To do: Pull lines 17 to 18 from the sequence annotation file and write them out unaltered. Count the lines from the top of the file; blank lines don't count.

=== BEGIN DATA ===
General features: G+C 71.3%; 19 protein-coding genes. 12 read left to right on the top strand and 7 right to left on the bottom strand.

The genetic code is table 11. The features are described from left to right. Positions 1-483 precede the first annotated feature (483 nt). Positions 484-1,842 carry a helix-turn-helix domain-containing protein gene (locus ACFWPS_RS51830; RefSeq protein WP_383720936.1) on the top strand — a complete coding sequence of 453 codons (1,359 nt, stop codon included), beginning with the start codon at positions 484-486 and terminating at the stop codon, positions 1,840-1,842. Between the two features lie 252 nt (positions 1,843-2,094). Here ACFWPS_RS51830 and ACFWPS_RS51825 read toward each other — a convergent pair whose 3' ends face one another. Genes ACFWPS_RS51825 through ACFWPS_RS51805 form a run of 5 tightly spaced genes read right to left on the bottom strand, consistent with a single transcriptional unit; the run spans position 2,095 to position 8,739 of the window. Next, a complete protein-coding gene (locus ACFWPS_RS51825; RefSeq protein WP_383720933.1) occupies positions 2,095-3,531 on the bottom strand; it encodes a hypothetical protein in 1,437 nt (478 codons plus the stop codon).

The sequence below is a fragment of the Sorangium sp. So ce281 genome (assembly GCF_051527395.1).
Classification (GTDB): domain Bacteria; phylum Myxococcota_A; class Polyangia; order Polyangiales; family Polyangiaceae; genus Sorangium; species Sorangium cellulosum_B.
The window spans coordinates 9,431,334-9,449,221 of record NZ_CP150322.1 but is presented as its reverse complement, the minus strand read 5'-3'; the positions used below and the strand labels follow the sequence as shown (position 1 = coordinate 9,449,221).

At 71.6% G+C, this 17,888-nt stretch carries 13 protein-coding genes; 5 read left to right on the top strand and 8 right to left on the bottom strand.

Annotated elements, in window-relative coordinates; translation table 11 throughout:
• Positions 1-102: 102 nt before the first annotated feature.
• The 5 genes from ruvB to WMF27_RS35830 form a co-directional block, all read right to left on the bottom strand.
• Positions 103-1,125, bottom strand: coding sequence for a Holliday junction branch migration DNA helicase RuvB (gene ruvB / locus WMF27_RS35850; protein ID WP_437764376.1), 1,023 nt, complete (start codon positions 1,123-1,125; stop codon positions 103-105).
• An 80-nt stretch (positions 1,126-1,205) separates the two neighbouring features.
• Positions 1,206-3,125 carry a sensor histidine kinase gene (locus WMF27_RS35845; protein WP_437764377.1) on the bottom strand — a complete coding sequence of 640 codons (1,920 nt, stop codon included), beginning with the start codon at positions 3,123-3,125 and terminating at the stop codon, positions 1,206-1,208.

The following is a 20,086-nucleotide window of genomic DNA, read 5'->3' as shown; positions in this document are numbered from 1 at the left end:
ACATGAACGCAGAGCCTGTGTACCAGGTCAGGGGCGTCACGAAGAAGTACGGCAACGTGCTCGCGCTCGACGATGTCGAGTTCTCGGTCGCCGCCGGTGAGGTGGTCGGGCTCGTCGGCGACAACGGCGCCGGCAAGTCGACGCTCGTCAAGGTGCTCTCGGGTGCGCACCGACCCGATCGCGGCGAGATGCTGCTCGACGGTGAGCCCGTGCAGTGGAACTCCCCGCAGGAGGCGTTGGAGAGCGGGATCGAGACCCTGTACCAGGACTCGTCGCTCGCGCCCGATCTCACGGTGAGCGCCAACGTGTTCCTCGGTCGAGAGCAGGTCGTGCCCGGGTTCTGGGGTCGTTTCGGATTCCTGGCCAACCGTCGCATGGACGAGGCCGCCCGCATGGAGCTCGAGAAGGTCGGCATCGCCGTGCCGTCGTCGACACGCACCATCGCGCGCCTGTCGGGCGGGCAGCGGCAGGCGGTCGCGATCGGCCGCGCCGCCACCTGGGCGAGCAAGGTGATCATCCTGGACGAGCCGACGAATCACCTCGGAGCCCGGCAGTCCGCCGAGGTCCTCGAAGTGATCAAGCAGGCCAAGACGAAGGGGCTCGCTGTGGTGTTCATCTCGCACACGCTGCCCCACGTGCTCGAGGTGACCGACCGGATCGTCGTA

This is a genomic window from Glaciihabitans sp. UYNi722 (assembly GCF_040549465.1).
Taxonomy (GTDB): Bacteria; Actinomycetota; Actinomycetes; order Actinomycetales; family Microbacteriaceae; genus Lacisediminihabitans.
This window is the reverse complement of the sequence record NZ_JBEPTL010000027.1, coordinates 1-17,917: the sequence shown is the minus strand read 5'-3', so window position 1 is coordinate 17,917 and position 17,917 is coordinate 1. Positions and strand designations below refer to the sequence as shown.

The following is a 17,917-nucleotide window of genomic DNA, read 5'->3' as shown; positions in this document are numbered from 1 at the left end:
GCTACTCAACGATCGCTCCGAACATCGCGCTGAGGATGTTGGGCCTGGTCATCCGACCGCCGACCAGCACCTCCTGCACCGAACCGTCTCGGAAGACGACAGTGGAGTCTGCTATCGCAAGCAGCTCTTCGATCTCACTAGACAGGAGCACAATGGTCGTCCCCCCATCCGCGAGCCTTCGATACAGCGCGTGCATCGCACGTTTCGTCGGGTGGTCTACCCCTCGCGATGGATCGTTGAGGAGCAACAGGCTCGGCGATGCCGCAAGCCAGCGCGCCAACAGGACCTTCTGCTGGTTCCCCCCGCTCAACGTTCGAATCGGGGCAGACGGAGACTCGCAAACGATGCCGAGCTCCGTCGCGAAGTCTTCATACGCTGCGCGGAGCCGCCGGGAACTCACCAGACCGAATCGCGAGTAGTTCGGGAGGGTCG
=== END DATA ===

This window is the reverse complement of the sequence record NZ_JBEPTL010000027.1, coordinates 1-17,917: the sequence shown is the minus strand read 5'-3', so window position 1 is coordinate 17,917 and position 17,917 is coordinate 1. Positions and strand designations below refer to the sequence as shown.

The following is a 17,917-nucleotide window of genomic DNA, read 5'->3' as shown; positions in this document are numbered from 1 at the left end: